It’s no surprise that we are facing a global climate crisis, but many are failing to see the impact it might have on a more local scale and the economic crisis it could bring. Predicted to be one of the hardest hit, the ski industry is scrambling to find solutions in order to save itself from being completely destroyed. 

    The ski industry has been feeling the effects of climate change for a while now, seeing snowfall accumulation drop an average of 41% since the 1980’s, according to research published in the journal Geophysical Research Letters (Climate change is taking a toll on the $20 billion winter sports industry — and swanky ski homes could lose value ). However, as our climate is changing more rapidly than ever before, industry leaders are starting to feel the economic problems climate change is capable of creating. The industry that is currently generating 20 billion dollars annually is at risk of losing two billion dollars a year, according to a study conducted at the University of Colorado (The Dirty Secret of the Ski Industry). This has created urgency from these industry leaders, adding them to the group of local businesses and lifelong skiers who are frantically trying to make a difference themselves. 

    Many smaller resorts and businesses have been doing their part to save the industry, from using renewable energy to advocating for political action to be taken. However, it is going to take more than just the small businesses and individuals in order to really make a difference. We need to take more steps to make sure everything that the industry is doing is environmentally conscious, which includes anything form working towards 100% renewable energy usage to improved transportation services. We also need to realize the political power we have and weaponize the whole outdoor community as a political movement. Roughly 34 million Americans identify themselves as part of the outdoor community, whether that be participating in skiing, trail running, or anything in between (Turning Skiers Into Climate Voters with the Advocacy Potential of the NRA). That group totals up to roughly a quarter of the total voters in the 2016 election. With a force as large and powerful as that, the outdoor community is bound to make a push towards legislation and regulations protecting what they love and care about so deeply.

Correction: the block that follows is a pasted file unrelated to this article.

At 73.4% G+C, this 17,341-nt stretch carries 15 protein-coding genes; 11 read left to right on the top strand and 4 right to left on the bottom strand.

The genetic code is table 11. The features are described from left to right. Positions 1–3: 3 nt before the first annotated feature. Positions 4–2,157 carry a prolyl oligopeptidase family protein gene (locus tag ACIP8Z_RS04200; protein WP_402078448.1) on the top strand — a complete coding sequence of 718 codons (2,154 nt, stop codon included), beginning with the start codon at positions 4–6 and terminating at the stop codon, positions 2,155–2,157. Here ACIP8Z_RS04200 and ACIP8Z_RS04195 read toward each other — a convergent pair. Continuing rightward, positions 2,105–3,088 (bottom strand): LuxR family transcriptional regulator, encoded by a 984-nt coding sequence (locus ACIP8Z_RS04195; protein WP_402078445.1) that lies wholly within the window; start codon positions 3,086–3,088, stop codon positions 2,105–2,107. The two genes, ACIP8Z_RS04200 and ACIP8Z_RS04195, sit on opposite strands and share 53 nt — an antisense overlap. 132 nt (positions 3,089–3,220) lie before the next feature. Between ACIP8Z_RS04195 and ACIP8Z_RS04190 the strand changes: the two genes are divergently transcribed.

1. Maggie 6 months ago

    I am wondering how access to skiing as a sport/hobby will be impacted by climate and the choices resorts have to make. It seems like lift tickets and season passes get more and more expensive each year, plus the cost of equipment, makes me think more individuals and families are being priced out of skiing. If this continues, resorts may have a dwindling number of vacationers/season pass holders to fill their resorts and keep the funded. I wonder if there is an intersection between the environment, tourism, and the economics of skiing.

  2. Emily 6 months ago

    This is a very interesting topic. I agree that we should mobilize skiers and the outdoor community to work for political and environmental change. You might find this article interesting: .

  3. Maggie 6 months ago

    I am a skier and I ski often and this post informed me on things that I have never thought about and was very informative overall.

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